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All Canadians have a right to safe water, affordable energy and sustainable sanitation systems. We rely on these utilities for healthy lives and safe communities. Thousands of CUPE members work in this vital sector of our economy.

The World Trade Organization (WTO) sees these services as lucrative business opportunities. The market for power, water and sanitation services is increasingly global, with a handful of giant companies competing for contracts to provide local services. These global giants want to use the WTO s General Agreement on Trade in Services (GATS) to transfer profitable public utilities to the private sector, cashing in on Canadians daily needs.

In the past, Crown corporations and agencies managed and regulated these service for the benefit of Canadians. Under new trade rules, a made-in-Canada energy policy becomes impossible as governments lose the ability to give Canadians a better price or assured access to power. What s worse, the federal government has made no effort to protect some public services, instead placing sewage treatment, sanitation and other environmental services squarely on the table.

The GATS forces foreign takeovers and locks them in place, with no escape. Future governments, regardless of the party, would be unable to create new policies or regulations without bowing to the GATS. We could not give preference to the needs of Canadians in times of shortage, nor ensure that the use of our resources is wise and sustainable.

The GATS will override other trade agreements, creating a level playing field with no barriers to global market forces. Public services and private goods all get equal treatment in the WTO s global market, turning services into commodities. Regulations and standards are redefined as barriers to trade .

The WTO’s plan for public utilities includes:

  • Corporate standards - The WTO will review standards and regulations for utilities according to what will make the most money, not what are the healthiest, best and safest practices. Anything seen as restricting trade and profits will be challenged, using the WTO s powerful and secretive dispute resolution process.
  • Opening up Canada s water to multinationals Engineering and testing for water supply and sanitation services are included in Canada s commitments in GATS negotiations. Foreign companies are guaranteed the same rights as Canadian companies in providing water and wastewater services and monitoring water quality. This increases the number and scale of private sector players with an interest in privatizing water services.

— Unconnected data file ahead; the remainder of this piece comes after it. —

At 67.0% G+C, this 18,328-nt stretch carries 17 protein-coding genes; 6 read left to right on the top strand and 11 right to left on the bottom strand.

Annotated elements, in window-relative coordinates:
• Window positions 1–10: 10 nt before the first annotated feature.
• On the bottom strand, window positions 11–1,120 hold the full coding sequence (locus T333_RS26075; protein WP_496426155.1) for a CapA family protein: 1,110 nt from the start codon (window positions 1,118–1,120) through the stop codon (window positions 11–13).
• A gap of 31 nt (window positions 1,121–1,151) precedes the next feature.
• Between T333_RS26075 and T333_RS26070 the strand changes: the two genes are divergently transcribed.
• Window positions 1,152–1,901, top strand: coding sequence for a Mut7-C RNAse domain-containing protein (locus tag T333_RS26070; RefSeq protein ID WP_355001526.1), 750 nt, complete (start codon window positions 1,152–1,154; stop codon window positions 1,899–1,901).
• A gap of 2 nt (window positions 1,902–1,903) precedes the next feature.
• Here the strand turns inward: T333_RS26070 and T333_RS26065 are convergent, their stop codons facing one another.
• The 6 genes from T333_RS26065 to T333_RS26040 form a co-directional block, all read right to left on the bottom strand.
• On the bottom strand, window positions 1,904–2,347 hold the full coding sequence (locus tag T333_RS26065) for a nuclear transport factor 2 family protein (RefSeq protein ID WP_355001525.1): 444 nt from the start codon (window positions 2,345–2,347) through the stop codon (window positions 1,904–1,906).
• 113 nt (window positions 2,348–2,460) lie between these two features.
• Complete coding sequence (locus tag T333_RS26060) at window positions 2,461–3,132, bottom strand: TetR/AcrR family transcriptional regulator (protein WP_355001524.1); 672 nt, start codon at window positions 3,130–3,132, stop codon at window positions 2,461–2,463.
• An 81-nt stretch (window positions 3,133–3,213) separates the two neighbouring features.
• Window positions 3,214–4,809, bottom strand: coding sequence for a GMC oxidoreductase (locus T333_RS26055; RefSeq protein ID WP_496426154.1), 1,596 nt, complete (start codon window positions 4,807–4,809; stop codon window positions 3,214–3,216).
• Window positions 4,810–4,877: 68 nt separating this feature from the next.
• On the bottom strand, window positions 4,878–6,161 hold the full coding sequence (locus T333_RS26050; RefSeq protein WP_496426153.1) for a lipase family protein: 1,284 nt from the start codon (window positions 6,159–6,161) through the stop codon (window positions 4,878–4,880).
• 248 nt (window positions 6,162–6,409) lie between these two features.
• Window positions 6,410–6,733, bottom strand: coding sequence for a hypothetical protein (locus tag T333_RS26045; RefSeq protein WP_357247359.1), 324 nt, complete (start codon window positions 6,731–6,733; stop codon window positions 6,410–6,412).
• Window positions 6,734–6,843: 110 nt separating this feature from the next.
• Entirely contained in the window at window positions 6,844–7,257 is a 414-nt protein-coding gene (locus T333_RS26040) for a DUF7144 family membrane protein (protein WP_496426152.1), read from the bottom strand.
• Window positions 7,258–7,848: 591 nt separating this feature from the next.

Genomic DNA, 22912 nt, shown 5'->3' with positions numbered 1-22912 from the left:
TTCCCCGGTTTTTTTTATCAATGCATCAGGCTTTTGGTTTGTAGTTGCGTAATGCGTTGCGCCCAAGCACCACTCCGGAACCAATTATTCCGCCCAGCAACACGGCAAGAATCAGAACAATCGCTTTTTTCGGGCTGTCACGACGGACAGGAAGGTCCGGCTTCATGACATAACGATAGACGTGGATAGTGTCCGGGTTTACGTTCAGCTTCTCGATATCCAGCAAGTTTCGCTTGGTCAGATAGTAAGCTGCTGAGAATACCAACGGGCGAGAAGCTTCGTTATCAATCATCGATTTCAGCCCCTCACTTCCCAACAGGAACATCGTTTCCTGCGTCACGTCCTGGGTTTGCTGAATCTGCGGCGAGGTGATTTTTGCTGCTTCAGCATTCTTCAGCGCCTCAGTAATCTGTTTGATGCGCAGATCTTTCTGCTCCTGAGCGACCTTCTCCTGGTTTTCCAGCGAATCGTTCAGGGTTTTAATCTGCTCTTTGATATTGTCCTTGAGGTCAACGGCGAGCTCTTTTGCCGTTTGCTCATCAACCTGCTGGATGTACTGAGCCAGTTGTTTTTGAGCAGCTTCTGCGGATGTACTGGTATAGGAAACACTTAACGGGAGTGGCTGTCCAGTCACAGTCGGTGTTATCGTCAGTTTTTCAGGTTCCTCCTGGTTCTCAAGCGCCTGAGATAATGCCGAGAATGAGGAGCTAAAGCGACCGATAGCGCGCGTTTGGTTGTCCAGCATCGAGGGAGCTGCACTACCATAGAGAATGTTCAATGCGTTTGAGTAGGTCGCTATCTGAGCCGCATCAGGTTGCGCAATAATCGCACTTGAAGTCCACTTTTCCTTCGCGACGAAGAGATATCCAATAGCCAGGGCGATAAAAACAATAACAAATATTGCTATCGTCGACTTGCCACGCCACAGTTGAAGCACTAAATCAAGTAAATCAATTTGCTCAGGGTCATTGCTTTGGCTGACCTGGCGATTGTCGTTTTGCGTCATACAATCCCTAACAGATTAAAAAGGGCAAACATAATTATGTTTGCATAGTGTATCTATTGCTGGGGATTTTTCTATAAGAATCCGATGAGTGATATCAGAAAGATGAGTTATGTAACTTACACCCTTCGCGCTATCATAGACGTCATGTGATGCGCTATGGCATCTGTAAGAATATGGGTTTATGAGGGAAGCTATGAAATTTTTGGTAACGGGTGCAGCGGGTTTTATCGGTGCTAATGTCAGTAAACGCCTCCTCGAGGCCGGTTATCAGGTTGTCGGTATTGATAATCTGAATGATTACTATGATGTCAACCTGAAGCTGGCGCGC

• Globalized cheap labour Data entry, billing information and other record work will be electronically transferred to countries with low wages. Foreign utility corporations will recruit internationally for workers they can send anywhere on a temporary basis.
  • Rising prices, disappearing jobs The only way to run a utility and still turn a profit for shareholders is to raise prices and/or cut service, costs and jobs. Private utilities in the UK and California have cut jobs, produced blackouts and raised prices as much as 300 per cent.
  • Loss of local control Foreign corporations have no obligation to meet the hiring, producing or pricing needs of the communities where they operate. Newly privatized utilities in the UK and Brazil initiated blackouts regardless of health implications for poor families.
  • Planning for profits Zoning decisions affect every aspect of local planning, including where businesses locate, watershed land use, the location of waste dumps, urban density and public transit. This important municipal authority could be challenged under the market access provisions of the GATS.
  • Corporate welfare Taxpayers typically pay the debts of utilities being sold to the private sector, just as taxpayers pay for the bailouts, incentives and subsidies to private companies that have no obligation to keep their profits in Canada.